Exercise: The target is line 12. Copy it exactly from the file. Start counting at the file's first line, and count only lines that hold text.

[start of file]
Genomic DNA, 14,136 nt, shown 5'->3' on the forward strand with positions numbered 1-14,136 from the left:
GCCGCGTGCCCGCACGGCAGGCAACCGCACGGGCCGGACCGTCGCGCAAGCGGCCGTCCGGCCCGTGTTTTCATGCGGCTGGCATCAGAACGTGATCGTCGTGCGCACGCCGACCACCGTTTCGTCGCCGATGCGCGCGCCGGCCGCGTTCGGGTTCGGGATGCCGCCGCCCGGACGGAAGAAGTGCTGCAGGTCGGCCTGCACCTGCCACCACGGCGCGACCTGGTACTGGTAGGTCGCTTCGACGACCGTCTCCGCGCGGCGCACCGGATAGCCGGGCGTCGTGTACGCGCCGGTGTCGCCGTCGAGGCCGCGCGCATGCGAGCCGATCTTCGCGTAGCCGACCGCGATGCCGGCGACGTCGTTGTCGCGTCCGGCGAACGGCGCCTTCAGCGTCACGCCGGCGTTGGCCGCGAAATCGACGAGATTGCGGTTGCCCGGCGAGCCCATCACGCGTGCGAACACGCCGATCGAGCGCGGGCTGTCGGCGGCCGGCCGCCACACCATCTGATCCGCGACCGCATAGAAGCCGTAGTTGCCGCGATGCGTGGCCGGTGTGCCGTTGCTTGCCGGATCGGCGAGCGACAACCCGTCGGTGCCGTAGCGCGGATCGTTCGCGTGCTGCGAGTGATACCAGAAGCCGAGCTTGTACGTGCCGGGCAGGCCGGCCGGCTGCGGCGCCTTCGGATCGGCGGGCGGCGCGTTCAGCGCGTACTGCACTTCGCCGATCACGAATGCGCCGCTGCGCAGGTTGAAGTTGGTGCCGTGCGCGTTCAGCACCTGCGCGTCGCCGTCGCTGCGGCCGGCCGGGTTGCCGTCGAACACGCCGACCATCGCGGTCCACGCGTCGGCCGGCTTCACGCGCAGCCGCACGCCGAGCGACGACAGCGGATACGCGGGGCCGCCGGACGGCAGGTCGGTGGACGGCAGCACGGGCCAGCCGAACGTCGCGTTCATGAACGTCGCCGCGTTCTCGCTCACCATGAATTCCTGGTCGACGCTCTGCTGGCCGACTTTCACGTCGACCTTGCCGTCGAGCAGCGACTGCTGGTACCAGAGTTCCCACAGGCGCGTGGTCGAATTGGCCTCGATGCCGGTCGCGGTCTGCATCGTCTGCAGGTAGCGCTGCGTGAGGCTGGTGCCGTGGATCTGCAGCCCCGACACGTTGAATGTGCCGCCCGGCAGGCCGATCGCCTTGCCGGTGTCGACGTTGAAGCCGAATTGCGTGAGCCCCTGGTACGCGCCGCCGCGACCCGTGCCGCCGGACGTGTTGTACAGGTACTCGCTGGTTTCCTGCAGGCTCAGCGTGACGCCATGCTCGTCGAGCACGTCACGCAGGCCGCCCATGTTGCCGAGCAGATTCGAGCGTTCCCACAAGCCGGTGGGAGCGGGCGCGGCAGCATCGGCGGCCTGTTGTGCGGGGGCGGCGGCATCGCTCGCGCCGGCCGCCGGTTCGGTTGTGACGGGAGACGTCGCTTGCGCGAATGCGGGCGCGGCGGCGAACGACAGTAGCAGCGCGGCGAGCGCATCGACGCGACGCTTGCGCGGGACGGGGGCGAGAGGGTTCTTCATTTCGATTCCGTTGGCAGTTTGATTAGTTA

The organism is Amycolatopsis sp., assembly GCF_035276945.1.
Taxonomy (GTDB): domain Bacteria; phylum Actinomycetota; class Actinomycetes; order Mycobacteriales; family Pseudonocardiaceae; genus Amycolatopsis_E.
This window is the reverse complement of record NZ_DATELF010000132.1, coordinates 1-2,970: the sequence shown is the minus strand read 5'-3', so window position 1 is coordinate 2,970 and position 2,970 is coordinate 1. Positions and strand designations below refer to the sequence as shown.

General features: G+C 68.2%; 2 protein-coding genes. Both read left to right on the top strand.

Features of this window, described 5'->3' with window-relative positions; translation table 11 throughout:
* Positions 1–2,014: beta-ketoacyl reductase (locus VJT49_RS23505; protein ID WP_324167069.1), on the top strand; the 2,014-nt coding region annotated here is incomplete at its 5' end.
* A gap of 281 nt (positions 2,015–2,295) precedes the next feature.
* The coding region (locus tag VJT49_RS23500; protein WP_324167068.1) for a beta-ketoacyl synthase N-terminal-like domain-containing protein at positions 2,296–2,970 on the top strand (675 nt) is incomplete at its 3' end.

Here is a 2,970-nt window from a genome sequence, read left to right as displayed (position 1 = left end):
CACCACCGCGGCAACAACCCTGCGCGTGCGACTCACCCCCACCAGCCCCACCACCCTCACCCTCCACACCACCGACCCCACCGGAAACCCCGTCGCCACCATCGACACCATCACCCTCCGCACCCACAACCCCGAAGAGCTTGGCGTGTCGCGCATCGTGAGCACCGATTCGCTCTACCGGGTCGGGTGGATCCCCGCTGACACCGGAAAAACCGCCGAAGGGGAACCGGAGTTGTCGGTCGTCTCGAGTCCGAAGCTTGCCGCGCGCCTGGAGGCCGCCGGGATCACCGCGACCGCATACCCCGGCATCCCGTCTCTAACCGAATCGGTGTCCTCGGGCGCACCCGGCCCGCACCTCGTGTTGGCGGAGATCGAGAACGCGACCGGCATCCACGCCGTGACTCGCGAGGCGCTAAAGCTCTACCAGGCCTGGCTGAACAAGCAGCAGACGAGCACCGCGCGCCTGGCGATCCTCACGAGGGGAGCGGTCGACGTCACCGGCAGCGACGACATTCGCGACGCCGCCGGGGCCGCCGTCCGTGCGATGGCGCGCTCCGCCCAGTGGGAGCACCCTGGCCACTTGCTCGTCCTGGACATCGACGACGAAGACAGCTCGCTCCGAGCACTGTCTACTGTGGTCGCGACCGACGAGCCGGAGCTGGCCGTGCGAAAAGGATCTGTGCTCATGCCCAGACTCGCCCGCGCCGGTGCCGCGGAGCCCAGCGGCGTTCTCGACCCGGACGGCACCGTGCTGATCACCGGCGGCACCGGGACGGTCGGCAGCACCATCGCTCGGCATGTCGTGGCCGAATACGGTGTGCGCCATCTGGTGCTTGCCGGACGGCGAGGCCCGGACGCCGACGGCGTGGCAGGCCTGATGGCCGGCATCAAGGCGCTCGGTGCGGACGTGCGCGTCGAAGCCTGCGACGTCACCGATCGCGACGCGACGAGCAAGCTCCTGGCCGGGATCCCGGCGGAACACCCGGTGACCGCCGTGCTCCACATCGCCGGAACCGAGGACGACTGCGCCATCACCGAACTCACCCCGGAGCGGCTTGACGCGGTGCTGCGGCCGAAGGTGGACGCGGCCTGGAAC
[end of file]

CACCACCGCGGCAACAACCCTGCGCGTGCGACTCACCCCCACCAGCCCCACCACCCTCACCCTCCACACCACCGACCCCACCGGAAACCCCGTCGCCACCATCGACACCATCACCCTCCGCACCCACAACCCCGAAGAGCTTGGCGTGTCGCGCATCGTGAGCACCGATTCGCTCTACCGGGTCGGGTGGATCCCCGCTGACACCGGAAAAACCGCCGAAGGGGAACCGGAGTTGTCGGTCGTCTCGAGTCCGAAGCTTGCCGCGCGCCTGGAGGCCGCCGGGATCACCGCGACCGCATACCCCGGCATCCCGTCTCTAACCGAATCGGTGTCCTCGGGCGCACCCGGCCCGCACCTCGTGTTGGCGGAGATCGAGAACGCGACCGGCATCCACGCCGTGACTCGCGAGGCGCTAAAGCTCTACCAGGCCTGGCTGAACAAGCAGCAGACGAGCACCGCGCGCCTGGCGATCCTCACGAGGGGAGCGGTCGACGTCACCGGCAGCGACGACATTCGCGACGCCGCCGGGGCCGCCGTCCGTGCGATGGCGCGCTCCGCCCAGTGGGAGCACCCTGGCCACTTGCTCGTCCTGGACATCGACGACGAAGACAGCTCGCTCCGAGCACTGTCTACTGTGGTCGCGACCGACGAGCCGGAGCTGGCCGTGCGAAAAGGATCTGTGCTCATGCCCAGACTCGCCCGCGCCGGTGCCGCGGAGCCCAGCGGCGTTCTCGACCCGGACGGCACCGTGCTGATCACCGGCGGCACCGGGACGGTCGGCAGCACCATCGCTCGGCATGTCGTGGCCGAATACGGTGTGCGCCATCTGGTGCTTGCCGGACGGCGAGGCCCGGACGCCGACGGCGTGGCAGGCCTGATGGCCGGCATCAAGGCGCTCGGTGCGGACGTGCGCGTCGAAGCCTGCGACGTCACCGATCGCGACGCGACGAGCAAGCTCCTGGCCGGGATCCCGGCGGAACACCCGGTGACCGCCGTGCTCCACATCGCCGGAACCGAGGACGACTGCGCCATCACCGAACTCACCCCGGAGCGGCTTGACGCGGTGCTGCGGCCGAAGGTGGACGCGGCCTGGAAC